Wednesday, 3 June 2009

On sport

I’ve been reading Barthes on Sport, a little book written years ago by Roland Barthes but only just published in English. It’s the usual Barthesian mix of brilliant perceptions and lapidary statements that brook no argument. This passage, on English football, is typical:

In sport, man does not confront man directly. There enters between them an intermediary, a stake, a machine, a puck, or a ball. And this thing is the very symbol of things: it is in order to possess it, to master it, that one is strong, adroit, courageous … Ultimately man knows certain forces, certain conflicts, joys and agonies; sport expresses them, liberates them, consumes them without ever letting anything be destroyed … In sport, man experiences life’s fatal combat, but this combat is distanced by the spectacle, reduced to its forms, cleared of its effects, of its dangers, and of its shames: it loses its noxiousness, not its brilliance or its meaning … What is sport? Sport answers this question by another question: who is best? But to this question of the ancient duels, sport gives a new meaning: for man’s excellence is sought here only in relation to things. Who is the best man to overcome the resistance of things, the immobility of nature? Who is the best to work the world, to give it to men … to all men? That is what sport says.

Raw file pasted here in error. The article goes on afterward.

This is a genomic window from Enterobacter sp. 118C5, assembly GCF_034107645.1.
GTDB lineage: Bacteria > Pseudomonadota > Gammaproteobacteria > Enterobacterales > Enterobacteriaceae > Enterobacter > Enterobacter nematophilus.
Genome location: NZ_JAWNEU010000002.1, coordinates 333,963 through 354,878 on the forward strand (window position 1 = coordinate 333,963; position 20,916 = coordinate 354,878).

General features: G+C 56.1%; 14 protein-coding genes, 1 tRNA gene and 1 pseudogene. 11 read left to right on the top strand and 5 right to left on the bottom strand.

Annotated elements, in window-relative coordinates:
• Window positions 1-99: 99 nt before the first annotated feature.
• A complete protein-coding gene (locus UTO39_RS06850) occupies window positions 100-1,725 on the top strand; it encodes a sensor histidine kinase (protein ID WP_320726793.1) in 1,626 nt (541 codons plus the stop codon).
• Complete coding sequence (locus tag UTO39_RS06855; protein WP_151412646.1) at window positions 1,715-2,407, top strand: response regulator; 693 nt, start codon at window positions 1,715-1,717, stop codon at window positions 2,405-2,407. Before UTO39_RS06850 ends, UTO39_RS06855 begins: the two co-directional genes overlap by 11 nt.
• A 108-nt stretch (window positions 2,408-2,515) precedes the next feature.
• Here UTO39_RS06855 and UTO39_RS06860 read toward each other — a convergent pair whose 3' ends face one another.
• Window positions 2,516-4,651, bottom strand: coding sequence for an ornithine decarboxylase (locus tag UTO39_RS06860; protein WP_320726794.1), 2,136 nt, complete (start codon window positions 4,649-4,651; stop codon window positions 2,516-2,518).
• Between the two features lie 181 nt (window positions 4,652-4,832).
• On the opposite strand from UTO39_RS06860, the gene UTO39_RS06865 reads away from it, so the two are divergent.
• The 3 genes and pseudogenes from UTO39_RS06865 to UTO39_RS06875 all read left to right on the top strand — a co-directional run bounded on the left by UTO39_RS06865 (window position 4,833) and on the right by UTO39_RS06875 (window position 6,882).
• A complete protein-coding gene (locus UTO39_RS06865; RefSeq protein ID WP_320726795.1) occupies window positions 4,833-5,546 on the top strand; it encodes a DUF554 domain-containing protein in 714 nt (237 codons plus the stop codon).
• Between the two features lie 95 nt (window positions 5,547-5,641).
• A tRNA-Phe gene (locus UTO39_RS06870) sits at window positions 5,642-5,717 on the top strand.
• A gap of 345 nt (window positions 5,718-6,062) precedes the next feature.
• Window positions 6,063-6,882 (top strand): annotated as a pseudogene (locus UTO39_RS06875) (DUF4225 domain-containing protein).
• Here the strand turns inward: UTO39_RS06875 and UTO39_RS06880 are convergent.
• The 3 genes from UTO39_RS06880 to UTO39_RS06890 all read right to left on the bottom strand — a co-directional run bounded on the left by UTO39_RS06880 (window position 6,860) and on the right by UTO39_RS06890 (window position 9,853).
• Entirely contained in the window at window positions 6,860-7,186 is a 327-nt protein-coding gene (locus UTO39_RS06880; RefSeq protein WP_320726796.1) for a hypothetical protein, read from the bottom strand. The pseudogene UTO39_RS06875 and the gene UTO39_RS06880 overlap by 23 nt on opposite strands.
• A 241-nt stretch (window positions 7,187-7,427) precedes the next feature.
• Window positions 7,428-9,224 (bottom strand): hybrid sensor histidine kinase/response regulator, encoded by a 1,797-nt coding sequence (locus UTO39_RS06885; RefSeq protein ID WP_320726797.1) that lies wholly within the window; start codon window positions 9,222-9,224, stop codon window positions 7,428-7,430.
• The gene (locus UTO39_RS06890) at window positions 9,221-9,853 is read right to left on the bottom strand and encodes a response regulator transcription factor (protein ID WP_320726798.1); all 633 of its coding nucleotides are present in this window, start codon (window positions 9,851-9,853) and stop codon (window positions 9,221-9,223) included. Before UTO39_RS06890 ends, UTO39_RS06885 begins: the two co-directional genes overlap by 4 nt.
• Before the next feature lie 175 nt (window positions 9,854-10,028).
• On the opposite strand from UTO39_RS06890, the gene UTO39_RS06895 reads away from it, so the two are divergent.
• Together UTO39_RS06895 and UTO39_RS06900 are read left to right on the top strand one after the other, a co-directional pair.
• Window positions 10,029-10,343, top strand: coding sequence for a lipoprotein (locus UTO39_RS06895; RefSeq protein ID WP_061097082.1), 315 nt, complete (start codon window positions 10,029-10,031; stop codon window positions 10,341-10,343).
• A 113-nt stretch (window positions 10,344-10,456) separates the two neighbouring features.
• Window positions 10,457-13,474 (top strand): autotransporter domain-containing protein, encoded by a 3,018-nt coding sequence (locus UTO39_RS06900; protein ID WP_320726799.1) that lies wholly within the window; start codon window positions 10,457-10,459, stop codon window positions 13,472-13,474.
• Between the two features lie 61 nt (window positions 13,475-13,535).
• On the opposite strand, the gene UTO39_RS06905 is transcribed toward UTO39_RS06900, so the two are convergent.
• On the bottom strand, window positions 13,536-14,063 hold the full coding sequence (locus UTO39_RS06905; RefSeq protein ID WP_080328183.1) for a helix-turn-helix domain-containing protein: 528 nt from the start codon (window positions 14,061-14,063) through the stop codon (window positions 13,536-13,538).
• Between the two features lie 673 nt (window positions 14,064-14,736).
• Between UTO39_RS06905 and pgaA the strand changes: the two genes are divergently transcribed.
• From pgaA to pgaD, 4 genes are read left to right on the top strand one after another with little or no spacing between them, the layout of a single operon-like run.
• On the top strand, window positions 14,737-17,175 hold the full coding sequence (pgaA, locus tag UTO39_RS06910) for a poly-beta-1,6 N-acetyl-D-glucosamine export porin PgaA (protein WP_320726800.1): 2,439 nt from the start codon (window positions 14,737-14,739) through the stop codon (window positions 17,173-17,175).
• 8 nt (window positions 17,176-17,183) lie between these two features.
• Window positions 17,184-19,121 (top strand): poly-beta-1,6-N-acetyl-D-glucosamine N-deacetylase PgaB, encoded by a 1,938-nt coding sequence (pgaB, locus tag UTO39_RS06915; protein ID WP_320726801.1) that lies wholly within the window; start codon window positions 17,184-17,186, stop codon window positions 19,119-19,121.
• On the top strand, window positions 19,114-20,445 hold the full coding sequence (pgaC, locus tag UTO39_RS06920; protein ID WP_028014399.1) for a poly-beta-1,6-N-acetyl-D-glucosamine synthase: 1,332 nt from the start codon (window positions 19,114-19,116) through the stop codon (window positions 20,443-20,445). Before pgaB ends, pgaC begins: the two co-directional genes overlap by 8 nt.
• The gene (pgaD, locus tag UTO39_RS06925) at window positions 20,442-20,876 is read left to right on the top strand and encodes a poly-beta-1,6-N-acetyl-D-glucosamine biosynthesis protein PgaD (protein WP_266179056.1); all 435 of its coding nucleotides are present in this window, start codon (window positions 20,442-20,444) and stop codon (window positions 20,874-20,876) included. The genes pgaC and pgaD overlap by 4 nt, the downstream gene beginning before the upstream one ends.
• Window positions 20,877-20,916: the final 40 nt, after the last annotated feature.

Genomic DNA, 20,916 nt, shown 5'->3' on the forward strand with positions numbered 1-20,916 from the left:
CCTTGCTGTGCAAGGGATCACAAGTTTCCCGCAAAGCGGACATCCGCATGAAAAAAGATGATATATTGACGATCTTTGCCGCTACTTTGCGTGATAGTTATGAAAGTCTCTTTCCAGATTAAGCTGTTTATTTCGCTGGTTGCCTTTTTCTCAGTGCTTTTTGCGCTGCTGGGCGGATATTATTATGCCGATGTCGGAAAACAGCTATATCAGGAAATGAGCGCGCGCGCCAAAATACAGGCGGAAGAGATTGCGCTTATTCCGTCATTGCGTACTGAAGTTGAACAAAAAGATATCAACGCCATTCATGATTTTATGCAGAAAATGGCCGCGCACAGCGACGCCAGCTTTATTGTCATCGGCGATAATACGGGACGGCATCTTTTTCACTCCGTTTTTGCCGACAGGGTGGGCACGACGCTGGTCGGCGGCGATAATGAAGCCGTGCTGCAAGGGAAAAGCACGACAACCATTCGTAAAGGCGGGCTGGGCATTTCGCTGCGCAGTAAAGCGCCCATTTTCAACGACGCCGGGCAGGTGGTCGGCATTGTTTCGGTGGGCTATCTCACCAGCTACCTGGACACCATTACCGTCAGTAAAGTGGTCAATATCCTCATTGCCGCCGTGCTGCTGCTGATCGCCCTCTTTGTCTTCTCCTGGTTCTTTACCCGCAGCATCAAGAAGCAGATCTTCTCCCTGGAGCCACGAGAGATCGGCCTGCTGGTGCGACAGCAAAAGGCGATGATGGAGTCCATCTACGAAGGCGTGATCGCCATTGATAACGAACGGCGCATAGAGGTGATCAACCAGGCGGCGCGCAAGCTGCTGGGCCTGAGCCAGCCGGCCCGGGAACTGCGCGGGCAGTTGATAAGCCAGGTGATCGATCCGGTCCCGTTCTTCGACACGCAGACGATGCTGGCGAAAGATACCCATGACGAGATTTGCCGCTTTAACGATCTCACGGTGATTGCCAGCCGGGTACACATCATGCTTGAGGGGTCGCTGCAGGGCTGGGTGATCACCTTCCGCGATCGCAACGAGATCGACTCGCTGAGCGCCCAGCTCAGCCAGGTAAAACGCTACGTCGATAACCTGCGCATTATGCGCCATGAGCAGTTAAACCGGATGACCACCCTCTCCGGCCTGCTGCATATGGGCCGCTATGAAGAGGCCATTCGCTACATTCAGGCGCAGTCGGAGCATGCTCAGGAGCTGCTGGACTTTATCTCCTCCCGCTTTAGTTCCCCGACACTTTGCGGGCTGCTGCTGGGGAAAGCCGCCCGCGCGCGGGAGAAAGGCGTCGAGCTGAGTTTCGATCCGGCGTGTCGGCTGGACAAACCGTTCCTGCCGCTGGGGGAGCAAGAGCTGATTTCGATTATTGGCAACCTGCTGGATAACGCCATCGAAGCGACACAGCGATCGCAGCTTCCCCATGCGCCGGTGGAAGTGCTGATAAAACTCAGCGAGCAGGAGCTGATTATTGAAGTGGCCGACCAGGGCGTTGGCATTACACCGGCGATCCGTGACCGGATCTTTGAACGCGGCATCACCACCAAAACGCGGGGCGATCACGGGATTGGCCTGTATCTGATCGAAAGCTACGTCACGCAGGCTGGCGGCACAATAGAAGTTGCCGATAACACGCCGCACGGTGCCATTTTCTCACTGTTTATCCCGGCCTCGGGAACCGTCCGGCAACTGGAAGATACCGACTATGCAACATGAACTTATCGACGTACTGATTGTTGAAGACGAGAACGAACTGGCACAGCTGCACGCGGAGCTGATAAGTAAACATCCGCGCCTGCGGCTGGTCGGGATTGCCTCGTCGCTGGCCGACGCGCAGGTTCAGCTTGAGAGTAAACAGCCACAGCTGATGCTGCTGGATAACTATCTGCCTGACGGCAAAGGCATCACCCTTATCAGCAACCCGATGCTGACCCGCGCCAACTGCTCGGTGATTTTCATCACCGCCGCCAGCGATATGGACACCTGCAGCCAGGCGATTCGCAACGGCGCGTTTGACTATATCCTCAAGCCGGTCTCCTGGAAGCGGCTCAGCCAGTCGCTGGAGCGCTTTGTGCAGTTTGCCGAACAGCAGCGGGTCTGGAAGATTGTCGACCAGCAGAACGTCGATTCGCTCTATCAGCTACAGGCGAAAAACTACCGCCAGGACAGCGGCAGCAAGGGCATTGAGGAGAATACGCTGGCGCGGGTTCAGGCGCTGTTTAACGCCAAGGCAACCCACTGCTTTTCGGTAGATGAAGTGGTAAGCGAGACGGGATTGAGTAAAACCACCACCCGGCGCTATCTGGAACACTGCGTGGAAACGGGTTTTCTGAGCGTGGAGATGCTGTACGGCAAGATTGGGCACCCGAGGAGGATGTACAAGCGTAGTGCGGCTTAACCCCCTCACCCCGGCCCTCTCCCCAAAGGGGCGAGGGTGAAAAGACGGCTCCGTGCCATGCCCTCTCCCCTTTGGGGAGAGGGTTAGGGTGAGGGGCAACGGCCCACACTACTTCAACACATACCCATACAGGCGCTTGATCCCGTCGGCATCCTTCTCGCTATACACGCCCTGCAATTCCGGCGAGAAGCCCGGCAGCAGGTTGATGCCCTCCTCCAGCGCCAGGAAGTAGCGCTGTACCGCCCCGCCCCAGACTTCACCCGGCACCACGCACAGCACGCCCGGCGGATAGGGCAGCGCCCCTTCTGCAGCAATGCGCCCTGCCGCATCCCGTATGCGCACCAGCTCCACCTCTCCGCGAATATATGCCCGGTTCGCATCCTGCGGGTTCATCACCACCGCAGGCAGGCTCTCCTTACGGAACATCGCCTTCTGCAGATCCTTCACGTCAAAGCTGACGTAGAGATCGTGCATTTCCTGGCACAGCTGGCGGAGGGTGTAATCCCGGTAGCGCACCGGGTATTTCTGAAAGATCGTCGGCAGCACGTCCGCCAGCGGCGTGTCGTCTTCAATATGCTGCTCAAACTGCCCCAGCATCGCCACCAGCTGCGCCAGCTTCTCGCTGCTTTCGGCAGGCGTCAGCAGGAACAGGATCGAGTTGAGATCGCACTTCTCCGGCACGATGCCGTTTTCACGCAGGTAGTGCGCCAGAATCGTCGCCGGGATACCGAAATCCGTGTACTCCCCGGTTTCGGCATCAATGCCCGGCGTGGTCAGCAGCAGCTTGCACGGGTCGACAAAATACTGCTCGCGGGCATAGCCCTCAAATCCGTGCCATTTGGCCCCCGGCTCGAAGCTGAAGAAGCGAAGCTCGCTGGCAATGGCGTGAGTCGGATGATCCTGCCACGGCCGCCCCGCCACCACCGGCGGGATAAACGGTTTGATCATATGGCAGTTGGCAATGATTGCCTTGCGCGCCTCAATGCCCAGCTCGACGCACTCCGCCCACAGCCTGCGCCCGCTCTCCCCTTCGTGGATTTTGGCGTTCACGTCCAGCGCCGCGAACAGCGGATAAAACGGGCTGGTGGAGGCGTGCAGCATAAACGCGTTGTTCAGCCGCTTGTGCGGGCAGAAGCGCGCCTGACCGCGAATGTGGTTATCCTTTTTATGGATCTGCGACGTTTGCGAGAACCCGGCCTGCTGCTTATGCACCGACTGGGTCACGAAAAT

OK, I’ll bear this in mind the next time I see a premiership footballer throwing the ball away petulantly, or a manager going red on the touchline and pointing at his watch, or Chelsea players screaming at the referee and claiming that the whole of UEFA is corrupt because they have been denied a couple of penalty appeals. Or perhaps I will give the last word to George Orwell who said that ‘sport is war minus the shooting’.

PS Here are a couple of early reviews of my new book, On Roads, from the monthlies:

There was also a nice one by Giles Foden in Conde Nast Traveller but that doesn’t seem to be on the internet.


  1. There should be a copy of Barthes' book in the dressing room of every professional football club.
    It would be the duty of the manager or coach to read a relevant extract from the book immediately before leaving the dressing room for the kick off.
    If this is likely to cause confusion the alternative strategy would be to place the copy in the dressing room of the opposition instead.

  2. Another classic definition of sport appeared in the Sunday Times back sometime in the mid-70s. It was quoting a French sports teacher, Jean-Marie Broehm, who must have studied sociology at a time when it took leave of its senses (either that, or it gained something in translation). I committed it to memory (sad, eh?) as a party piece:
    "Sport is an armoured apparatus for coercion, an instrument of bourgeois hegemony in the Gramscian sense dominated by a phallocratic and fascistoid ideology of virility. It is a mechanisation of the body conceived as a robot ruled by the principle of productivity."